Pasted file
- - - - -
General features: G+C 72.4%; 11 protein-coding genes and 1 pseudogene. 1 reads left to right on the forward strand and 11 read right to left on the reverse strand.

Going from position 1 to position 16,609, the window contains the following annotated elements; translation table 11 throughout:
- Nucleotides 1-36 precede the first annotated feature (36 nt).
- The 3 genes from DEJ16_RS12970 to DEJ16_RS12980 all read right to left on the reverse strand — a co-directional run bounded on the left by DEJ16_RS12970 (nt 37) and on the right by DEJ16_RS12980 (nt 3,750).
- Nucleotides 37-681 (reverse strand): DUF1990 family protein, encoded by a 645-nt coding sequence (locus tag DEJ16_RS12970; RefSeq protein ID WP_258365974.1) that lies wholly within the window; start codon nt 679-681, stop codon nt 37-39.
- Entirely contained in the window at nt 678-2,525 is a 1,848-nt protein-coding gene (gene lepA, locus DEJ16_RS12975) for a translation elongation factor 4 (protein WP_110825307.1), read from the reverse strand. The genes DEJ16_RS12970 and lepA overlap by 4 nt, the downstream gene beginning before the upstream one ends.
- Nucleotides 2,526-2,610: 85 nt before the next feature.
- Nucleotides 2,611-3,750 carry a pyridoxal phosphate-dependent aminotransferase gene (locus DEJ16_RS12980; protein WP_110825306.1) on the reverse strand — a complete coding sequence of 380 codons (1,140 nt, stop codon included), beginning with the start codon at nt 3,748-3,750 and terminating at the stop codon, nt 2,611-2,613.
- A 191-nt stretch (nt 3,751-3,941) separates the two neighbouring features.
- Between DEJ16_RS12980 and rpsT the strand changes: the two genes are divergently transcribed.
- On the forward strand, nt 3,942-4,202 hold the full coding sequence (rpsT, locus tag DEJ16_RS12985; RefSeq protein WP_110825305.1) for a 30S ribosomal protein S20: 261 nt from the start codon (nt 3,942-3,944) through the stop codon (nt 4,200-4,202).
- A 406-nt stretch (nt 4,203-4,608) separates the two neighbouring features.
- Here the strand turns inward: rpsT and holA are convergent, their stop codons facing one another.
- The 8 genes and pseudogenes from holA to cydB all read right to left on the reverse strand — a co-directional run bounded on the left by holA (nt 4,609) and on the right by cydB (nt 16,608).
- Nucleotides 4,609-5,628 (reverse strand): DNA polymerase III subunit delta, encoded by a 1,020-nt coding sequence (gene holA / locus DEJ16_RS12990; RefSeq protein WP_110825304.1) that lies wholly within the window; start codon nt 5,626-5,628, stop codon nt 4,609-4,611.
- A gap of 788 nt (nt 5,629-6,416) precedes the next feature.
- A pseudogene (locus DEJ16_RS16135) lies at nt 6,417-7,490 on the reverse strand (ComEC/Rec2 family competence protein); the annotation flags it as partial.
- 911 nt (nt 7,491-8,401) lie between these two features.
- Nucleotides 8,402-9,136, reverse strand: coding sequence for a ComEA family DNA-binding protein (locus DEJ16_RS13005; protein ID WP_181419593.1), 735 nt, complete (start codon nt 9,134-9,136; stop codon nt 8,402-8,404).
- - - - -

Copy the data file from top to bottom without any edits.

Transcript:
General features: G+C 72.4%; 11 protein-coding genes and 1 pseudogene. 1 reads left to right on the forward strand and 11 read right to left on the reverse strand.

Going from position 1 to position 16,609, the window contains the following annotated elements; translation table 11 throughout:
- Nucleotides 1-36 precede the first annotated feature (36 nt).
- The 3 genes from DEJ16_RS12970 to DEJ16_RS12980 all read right to left on the reverse strand — a co-directional run bounded on the left by DEJ16_RS12970 (nt 37) and on the right by DEJ16_RS12980 (nt 3,750).
- Nucleotides 37-681 (reverse strand): DUF1990 family protein, encoded by a 645-nt coding sequence (locus tag DEJ16_RS12970; RefSeq protein ID WP_258365974.1) that lies wholly within the window; start codon nt 679-681, stop codon nt 37-39.
- Entirely contained in the window at nt 678-2,525 is a 1,848-nt protein-coding gene (gene lepA, locus DEJ16_RS12975) for a translation elongation factor 4 (protein WP_110825307.1), read from the reverse strand. The genes DEJ16_RS12970 and lepA overlap by 4 nt, the downstream gene beginning before the upstream one ends.
- Nucleotides 2,526-2,610: 85 nt before the next feature.
- Nucleotides 2,611-3,750 carry a pyridoxal phosphate-dependent aminotransferase gene (locus DEJ16_RS12980; protein WP_110825306.1) on the reverse strand — a complete coding sequence of 380 codons (1,140 nt, stop codon included), beginning with the start codon at nt 3,748-3,750 and terminating at the stop codon, nt 2,611-2,613.
- A 191-nt stretch (nt 3,751-3,941) separates the two neighbouring features.
- Between DEJ16_RS12980 and rpsT the strand changes: the two genes are divergently transcribed.
- On the forward strand, nt 3,942-4,202 hold the full coding sequence (rpsT, locus tag DEJ16_RS12985; RefSeq protein WP_110825305.1) for a 30S ribosomal protein S20: 261 nt from the start codon (nt 3,942-3,944) through the stop codon (nt 4,200-4,202).
- A 406-nt stretch (nt 4,203-4,608) separates the two neighbouring features.
- Here the strand turns inward: rpsT and holA are convergent, their stop codons facing one another.
- The 8 genes and pseudogenes from holA to cydB all read right to left on the reverse strand — a co-directional run bounded on the left by holA (nt 4,609) and on the right by cydB (nt 16,608).
- Nucleotides 4,609-5,628 (reverse strand): DNA polymerase III subunit delta, encoded by a 1,020-nt coding sequence (gene holA / locus DEJ16_RS12990; RefSeq protein WP_110825304.1) that lies wholly within the window; start codon nt 5,626-5,628, stop codon nt 4,609-4,611.
- A gap of 788 nt (nt 5,629-6,416) precedes the next feature.
- A pseudogene (locus DEJ16_RS16135) lies at nt 6,417-7,490 on the reverse strand (ComEC/Rec2 family competence protein); the annotation flags it as partial.
- 911 nt (nt 7,491-8,401) lie between these two features.
- Nucleotides 8,402-9,136, reverse strand: coding sequence for a ComEA family DNA-binding protein (locus DEJ16_RS13005; protein ID WP_181419593.1), 735 nt, complete (start codon nt 9,134-9,136; stop codon nt 8,402-8,404).